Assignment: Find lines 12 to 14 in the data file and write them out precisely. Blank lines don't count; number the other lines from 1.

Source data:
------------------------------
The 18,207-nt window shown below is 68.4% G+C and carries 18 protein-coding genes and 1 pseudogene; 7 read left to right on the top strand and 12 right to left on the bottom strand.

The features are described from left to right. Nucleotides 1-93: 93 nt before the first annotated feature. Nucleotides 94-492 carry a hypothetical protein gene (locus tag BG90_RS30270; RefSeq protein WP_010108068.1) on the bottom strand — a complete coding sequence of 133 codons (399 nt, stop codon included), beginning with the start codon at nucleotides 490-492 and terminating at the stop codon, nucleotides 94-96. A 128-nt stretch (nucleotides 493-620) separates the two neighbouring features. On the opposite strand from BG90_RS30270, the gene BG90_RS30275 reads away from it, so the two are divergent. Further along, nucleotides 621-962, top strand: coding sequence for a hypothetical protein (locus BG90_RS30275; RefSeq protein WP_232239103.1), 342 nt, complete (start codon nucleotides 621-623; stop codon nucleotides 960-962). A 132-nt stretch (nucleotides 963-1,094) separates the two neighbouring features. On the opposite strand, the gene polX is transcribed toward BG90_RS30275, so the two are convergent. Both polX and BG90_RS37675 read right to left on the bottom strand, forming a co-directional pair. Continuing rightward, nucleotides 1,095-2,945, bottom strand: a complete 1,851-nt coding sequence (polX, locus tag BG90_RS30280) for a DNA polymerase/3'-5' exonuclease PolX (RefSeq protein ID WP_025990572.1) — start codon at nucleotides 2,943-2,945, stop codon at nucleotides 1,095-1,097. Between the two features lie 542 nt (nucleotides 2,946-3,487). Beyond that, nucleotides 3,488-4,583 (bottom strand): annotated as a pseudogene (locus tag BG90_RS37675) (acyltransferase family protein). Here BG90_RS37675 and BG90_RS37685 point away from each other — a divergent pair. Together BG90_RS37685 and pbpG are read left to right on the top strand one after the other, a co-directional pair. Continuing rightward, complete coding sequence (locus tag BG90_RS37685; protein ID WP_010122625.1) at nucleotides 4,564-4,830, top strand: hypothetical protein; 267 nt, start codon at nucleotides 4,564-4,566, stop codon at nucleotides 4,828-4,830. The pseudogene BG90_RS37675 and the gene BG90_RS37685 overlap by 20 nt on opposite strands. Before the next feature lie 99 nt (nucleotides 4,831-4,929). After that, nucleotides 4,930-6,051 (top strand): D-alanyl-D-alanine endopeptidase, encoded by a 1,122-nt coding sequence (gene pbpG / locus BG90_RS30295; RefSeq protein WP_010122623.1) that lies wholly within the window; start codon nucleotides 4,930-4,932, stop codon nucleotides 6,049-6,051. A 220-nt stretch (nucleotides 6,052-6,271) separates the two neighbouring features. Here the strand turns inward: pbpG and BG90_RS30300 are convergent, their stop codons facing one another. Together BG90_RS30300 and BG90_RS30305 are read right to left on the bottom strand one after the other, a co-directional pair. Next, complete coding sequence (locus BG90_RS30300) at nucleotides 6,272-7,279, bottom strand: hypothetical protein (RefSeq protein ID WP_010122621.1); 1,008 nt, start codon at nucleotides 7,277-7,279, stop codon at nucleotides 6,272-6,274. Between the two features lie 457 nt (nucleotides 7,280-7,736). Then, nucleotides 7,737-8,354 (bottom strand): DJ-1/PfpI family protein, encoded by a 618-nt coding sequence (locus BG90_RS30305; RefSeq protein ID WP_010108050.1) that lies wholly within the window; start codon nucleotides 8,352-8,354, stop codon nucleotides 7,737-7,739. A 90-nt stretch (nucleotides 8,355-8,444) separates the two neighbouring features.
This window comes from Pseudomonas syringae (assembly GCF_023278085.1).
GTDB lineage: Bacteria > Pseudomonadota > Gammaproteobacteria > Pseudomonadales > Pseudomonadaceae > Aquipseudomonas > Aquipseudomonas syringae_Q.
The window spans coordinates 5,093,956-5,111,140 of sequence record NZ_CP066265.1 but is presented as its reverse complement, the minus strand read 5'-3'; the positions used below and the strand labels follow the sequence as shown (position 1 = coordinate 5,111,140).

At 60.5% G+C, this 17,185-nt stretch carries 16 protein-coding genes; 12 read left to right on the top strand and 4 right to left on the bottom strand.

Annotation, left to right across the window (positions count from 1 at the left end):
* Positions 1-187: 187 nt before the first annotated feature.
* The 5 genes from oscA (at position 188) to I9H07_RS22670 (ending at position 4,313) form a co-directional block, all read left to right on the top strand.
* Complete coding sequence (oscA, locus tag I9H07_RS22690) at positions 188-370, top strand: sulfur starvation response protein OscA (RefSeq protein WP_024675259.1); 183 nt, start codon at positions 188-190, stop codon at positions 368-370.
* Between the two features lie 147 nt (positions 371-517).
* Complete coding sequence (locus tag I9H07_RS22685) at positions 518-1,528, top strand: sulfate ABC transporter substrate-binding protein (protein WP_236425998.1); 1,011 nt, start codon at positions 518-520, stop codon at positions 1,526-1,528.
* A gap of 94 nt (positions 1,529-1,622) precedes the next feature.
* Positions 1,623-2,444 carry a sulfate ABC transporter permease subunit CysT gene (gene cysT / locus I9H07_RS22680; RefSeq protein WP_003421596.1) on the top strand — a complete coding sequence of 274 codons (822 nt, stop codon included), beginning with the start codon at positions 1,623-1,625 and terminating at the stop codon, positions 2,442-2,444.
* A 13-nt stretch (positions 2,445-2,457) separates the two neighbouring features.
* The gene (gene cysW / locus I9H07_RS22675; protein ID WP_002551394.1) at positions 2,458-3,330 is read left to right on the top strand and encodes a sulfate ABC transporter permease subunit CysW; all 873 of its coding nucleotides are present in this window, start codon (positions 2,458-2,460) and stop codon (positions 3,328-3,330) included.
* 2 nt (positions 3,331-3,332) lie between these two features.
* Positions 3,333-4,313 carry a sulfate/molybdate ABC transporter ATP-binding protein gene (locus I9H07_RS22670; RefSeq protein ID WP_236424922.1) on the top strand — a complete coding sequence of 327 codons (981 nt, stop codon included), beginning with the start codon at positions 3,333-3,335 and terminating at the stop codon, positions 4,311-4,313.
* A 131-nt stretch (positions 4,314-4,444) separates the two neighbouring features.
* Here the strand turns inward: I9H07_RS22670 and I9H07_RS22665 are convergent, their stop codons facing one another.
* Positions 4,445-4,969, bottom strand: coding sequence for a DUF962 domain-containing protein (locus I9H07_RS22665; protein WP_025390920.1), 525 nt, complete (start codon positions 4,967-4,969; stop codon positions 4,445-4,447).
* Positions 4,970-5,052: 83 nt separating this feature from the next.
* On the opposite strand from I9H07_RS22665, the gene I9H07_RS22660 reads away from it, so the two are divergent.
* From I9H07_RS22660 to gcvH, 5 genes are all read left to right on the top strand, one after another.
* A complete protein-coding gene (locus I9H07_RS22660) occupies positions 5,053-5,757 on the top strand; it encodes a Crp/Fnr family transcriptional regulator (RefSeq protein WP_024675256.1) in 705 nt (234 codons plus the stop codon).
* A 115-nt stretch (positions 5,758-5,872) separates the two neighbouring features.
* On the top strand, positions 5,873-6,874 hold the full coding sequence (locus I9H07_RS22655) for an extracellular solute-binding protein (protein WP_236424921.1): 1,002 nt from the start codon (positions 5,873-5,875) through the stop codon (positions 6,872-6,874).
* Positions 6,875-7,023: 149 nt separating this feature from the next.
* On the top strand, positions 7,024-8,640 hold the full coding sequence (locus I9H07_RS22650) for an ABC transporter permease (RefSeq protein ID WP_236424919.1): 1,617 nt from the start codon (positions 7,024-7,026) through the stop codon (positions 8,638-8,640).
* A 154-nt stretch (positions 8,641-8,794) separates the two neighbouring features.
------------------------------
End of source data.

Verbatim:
* Complete coding sequence (locus tag I9H07_RS22685) at positions 518-1,528, top strand: sulfate ABC transporter substrate-binding protein (protein WP_236425998.1); 1,011 nt, start codon at positions 518-520, stop codon at positions 1,526-1,528.
* A gap of 94 nt (positions 1,529-1,622) precedes the next feature.
* Positions 1,623-2,444 carry a sulfate ABC transporter permease subunit CysT gene (gene cysT / locus I9H07_RS22680; RefSeq protein WP_003421596.1) on the top strand — a complete coding sequence of 274 codons (822 nt, stop codon included), beginning with the start codon at positions 1,623-1,625 and terminating at the stop codon, positions 2,442-2,444.